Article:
As we later learned from project evaluations, opportunities that emphasized intentional networking, collaborative meaning making as well as applying shared learning to practice were the most impactful. Specifically, we found that participants most valued the case study visits (in month four) and crafting final “knowledge products” at the conclusion of the project.
With different activities for exchanging and cultivating ideas embedded into each meeting as well as regular reflection practices, some participants also came away with confidence in collaboration:
“This learning collaborative inspired me to try collaborating with other organizations. When I did the legacy voices program with Kate & TCOE, then we had a meaningful, successful program and the beginnings of hopefully a long partnership.” – Engagement Strategies Participant
This group inspired me to try accelerating projects by empowering others. When I did encourage staff to work up and execute small and large ideas in teams that encourage family involvement, then we launched a new system of crafts [sic.] that offloaded the single staff member previously responsible & we’ve launched Parent Date Night as well as filled our calendar for 6 months in less than a week.” – Engagement Strategies Participant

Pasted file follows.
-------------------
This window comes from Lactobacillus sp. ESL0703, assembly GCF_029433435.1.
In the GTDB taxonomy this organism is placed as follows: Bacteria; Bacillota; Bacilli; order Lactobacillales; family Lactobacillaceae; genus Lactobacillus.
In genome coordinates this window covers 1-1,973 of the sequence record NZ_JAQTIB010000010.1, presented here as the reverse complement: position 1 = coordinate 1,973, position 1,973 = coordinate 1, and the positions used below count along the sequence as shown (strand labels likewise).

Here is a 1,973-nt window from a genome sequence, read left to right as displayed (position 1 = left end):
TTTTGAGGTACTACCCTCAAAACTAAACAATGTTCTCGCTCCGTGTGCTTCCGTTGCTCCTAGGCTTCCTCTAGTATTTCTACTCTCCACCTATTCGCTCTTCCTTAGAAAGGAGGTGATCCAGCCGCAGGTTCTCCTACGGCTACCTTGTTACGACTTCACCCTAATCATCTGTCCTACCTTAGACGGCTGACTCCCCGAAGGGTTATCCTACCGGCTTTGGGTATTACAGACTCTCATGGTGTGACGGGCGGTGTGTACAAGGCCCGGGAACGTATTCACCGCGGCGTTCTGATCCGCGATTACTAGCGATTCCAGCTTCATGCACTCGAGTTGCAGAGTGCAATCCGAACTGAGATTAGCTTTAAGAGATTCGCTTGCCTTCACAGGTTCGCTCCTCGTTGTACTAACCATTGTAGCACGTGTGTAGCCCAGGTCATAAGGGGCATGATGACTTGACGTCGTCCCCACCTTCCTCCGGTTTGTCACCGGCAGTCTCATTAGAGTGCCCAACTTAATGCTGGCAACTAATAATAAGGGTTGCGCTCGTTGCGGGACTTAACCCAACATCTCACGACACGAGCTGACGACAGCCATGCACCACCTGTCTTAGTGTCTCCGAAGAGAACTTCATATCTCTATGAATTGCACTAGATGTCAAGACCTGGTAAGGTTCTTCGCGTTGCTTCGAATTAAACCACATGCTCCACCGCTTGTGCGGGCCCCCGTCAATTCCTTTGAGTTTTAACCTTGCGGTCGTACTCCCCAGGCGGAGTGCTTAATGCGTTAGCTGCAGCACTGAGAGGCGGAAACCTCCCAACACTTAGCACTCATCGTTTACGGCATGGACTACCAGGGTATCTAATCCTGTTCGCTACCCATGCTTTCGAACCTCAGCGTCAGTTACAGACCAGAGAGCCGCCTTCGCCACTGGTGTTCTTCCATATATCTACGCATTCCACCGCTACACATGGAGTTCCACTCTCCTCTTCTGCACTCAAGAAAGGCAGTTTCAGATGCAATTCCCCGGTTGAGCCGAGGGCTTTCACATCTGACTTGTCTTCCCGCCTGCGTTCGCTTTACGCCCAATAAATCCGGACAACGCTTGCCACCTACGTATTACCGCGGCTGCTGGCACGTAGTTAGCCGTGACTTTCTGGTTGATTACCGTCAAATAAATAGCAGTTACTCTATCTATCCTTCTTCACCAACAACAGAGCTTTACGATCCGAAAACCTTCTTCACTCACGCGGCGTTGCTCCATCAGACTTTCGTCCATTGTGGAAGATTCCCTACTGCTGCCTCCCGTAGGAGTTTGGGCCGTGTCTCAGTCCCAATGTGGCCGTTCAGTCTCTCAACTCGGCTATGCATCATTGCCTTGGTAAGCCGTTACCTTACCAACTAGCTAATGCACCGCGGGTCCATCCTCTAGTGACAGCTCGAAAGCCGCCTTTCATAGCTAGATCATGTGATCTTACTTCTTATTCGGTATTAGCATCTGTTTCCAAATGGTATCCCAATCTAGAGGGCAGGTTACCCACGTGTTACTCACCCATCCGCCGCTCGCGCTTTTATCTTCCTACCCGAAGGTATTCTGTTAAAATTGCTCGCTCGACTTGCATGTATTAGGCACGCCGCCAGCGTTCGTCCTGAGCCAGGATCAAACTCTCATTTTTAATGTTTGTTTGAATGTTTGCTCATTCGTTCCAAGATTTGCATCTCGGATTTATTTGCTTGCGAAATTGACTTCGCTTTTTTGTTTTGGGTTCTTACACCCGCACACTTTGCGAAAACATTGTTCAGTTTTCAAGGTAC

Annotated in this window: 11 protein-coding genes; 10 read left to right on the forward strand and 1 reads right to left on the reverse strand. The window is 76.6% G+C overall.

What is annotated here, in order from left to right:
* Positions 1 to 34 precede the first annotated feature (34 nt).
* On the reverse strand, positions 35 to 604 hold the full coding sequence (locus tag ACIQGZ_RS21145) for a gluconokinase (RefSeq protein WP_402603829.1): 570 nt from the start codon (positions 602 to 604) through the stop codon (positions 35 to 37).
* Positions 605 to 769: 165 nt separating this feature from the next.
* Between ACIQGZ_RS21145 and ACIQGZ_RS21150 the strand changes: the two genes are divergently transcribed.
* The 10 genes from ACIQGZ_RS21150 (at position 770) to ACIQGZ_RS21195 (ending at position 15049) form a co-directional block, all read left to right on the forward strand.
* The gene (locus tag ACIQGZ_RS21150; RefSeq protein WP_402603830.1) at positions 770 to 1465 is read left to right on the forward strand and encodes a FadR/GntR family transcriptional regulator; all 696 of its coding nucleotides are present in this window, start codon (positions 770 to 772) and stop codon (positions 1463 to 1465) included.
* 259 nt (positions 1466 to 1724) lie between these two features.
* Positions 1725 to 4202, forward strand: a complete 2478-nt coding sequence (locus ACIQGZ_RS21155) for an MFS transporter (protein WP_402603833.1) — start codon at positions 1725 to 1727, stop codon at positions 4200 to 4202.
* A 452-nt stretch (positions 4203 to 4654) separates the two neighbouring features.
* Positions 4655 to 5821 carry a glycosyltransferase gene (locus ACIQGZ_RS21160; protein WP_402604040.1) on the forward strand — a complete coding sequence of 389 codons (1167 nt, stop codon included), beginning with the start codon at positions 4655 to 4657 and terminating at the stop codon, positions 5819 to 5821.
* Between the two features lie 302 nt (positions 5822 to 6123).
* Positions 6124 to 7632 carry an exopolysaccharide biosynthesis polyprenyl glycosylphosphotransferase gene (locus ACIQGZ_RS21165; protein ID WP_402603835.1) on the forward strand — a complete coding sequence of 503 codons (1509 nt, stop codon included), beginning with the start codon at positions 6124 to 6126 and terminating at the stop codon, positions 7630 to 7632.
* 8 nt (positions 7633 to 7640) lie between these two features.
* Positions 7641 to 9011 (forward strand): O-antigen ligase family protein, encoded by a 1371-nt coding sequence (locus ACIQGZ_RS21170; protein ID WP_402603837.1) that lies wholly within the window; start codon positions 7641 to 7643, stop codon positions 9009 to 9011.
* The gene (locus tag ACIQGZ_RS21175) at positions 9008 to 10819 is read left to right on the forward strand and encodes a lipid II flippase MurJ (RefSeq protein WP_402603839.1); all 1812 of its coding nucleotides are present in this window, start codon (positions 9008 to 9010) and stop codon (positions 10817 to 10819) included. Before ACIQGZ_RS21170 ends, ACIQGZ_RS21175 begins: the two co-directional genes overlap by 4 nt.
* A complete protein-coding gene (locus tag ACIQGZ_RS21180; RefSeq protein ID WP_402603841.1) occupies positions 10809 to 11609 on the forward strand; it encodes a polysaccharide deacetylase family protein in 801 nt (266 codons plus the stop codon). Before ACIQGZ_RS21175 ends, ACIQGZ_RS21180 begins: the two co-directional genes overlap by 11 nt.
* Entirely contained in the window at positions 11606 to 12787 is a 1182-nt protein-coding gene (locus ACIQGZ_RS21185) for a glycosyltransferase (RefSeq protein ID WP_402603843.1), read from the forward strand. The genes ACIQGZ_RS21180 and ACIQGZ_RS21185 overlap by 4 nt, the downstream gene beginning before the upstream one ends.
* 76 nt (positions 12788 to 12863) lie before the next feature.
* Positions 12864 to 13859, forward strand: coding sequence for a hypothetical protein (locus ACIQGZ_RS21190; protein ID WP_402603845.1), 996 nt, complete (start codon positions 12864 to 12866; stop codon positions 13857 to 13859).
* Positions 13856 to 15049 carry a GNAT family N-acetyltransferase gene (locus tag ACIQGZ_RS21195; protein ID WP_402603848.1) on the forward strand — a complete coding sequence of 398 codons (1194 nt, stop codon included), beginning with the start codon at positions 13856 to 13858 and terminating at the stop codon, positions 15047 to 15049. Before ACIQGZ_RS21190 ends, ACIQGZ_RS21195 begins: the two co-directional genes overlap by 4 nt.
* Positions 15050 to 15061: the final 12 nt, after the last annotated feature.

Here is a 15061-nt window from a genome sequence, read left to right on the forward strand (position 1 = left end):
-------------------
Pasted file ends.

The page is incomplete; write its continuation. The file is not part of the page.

What’s more, Learning Collaborative groups realized key takeaways for increasing museum accessibility, audience research, and engagement strategies. Many of these takeaways are documented in different formats (from toolkits to checklists and games) as the Learning Collaborative knowledge products, and you may access here.
In the spirit of collaboration, I invite you to share your experiences of collaboration, collaborative learning or creative protocols, and any questions that you might have about these experiences. I am confident that together we can all continue and deepen our practices and reflections regarding collaboration and collaborative learning!
For more about the Learning Collaborative organizational model, please read the partner WestMuse blog post, here.
The CNfC website provides a project overview and links to other resources, including participant takeaways.
The CNfC Phase 2 Final Report details findings from the Learning Collaborative pilot.
This project was made possible in part by the Institute of Museum and Library Services, grant number MG-10-14-0010-14, and with the generous support of all CNfC partner organizations.